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Body split training – not for beginners!

by Soft2share.com

For me, unless you are a competitive bodybuilder or a “serious” gym rat, the concept of a traditional split training routine is lost on most people, writes John Hill – personal trainer and boot camp owner based in Birmingham.

I remember when I started weight training, I read a lot of magazines and articles about split training and I figured that this is the way to go. I did the traditional chest, shoulders, legs and back (never went as far as an arm day though) split and did okay. The problems I encountered were when I missed sessions for whatever reason. This meant that I was all out of sync and would end up not training a certain area of my body for that week. This could lead to muscle imbalances because of me using the split training method at the time.

What I tend to see nowadays in the gym is younger guys coming in and after reading a bodybuilding magazine go in doing split routines straight from the start. I have seen skinny kids doing tons of triceps exercises for example and also overweight individuals doing small isolated movements that don’t burn many calories. This is where the problem lies in traditional split training for the average person. The youngsters want big arms and chests but don’t do the basics and the overweight guys may build great muscles but never get to see them. There is also a tendency to spend hours and hours in the gym training one muscle from all different angles. This is fine if you are a bodybuilder competing in £100,000 plus contests but the average guy on the street? I am not so sure.

Don’t neglect the fundamentals

The truth is that there are loads of exercises that can give people a solid foundation to start from which I don’t often see people doing. A good example is the squat, you don’t very many kids doing squats at the gym and if you do, it’s using the smith machine (which is not really effective as it is a fixed motion) I remember doing front squats one day and a bunch of teenagers smashing their triceps looking at me like I was mad! (I was probably using about 400 more muscles and burning far more calories) I believe most people don’t attempt a squat because of the difficulty and the fact that you can’t see your legs all the time so why bother. You can’t ever be truly powerful and functional unless you train the foundation of your body and the largest muscle groups like the legs. Another great example is the triceps dip, works a load of muscles and gets the heart rate going but you don’t see it very often, why? It’s far more difficult than the triceps pushdown! These exercises will produce the best physical gains, as well as spiking endorphins and positively affecting mental health.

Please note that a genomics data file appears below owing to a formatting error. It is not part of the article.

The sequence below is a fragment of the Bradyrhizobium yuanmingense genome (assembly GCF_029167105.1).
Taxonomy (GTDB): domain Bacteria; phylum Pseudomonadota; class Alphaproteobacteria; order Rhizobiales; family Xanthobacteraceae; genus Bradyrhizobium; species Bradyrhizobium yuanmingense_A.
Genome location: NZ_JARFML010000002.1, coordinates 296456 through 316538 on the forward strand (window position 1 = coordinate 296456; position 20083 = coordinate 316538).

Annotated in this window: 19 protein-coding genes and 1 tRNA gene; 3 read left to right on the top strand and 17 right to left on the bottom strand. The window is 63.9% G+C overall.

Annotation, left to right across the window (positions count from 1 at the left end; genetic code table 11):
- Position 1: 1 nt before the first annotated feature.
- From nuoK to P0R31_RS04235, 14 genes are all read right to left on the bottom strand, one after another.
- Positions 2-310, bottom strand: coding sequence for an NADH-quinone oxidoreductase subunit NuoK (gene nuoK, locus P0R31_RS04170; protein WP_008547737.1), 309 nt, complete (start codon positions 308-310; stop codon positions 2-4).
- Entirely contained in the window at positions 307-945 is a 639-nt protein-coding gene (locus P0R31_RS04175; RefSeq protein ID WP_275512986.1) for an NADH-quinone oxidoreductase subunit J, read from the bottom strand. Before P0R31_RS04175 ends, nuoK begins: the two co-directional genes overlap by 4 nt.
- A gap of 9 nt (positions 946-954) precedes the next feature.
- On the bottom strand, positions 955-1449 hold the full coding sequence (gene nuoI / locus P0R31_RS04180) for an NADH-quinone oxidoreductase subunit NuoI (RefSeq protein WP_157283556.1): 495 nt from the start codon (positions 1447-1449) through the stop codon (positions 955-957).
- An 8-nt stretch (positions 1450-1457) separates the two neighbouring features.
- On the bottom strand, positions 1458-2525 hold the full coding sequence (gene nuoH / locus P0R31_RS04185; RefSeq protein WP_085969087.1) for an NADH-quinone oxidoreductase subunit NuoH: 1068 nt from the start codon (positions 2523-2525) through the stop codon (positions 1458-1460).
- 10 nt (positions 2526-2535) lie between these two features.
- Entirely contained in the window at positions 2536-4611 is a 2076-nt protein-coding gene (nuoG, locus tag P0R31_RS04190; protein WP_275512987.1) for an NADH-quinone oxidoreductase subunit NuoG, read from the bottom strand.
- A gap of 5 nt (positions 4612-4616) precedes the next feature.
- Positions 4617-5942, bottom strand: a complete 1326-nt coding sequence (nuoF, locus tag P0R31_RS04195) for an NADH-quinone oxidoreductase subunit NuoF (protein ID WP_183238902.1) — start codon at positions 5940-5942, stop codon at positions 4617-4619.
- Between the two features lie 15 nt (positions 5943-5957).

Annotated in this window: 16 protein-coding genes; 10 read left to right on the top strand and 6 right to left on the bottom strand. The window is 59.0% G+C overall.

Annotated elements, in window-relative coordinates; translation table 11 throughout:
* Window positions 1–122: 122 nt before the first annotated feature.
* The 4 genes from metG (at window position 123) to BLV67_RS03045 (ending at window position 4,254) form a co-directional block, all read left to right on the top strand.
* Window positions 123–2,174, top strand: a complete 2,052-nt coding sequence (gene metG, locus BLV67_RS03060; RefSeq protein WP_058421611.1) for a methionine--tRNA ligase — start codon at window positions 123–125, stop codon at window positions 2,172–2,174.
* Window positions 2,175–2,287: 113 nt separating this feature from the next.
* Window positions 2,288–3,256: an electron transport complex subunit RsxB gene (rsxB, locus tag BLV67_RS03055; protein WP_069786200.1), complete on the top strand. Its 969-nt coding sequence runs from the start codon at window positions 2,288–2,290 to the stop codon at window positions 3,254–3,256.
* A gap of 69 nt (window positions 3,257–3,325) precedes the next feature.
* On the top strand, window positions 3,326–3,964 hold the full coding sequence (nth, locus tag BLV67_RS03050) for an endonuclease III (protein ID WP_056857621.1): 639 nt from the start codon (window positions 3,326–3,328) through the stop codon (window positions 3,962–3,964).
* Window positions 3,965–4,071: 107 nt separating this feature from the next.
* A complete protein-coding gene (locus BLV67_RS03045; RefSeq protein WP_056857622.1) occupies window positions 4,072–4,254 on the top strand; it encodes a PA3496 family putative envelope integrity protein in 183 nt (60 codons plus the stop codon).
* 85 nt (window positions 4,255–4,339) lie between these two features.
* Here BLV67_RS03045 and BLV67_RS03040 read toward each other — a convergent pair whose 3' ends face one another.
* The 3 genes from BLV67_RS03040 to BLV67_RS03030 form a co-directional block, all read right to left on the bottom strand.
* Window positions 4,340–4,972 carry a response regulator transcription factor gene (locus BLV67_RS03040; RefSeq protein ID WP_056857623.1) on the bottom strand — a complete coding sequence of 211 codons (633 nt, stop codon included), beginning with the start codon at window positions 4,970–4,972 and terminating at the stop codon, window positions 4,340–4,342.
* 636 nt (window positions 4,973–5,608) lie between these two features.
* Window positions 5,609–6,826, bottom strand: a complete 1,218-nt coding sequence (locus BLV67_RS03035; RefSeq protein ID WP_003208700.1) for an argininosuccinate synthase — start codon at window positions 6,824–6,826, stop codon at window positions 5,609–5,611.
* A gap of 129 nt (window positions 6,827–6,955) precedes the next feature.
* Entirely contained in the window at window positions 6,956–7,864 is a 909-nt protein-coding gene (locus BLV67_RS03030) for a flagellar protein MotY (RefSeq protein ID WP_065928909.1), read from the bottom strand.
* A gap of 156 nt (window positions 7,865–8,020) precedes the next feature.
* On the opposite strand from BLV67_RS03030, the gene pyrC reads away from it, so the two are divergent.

My advice to anyone looking to start weight training is to do your homework. There are plenty of great resources available that give practical balanced advice on muscle gain and nutrition. One book I would recommend is “Huge in a hurry” as it gives good solid guidance on the type of exercises that really build muscle and burn calories (I am the only one in my gym that does a clean and press for example) This book focuses on the big movements with the option to use isolation to increase gains. I would recommend super setting on isolation movements to increase the heart rate and save time.

Piecing it together

In conclusion, what I have written about is not rocket science but sometimes I believe many people get turned off from weight training because of the myths surrounding the way you need to train. Professional bodybuilders are just that and train the way they do for a living, most people haven’t got the time or discipline to do this. I have found my best results from a lot of variation and also using the basics such as pressing, pulling, squatting and lifting really well. If I was to have my time again, I would have got really good at these movements first and hogged the preacher curl machine less!

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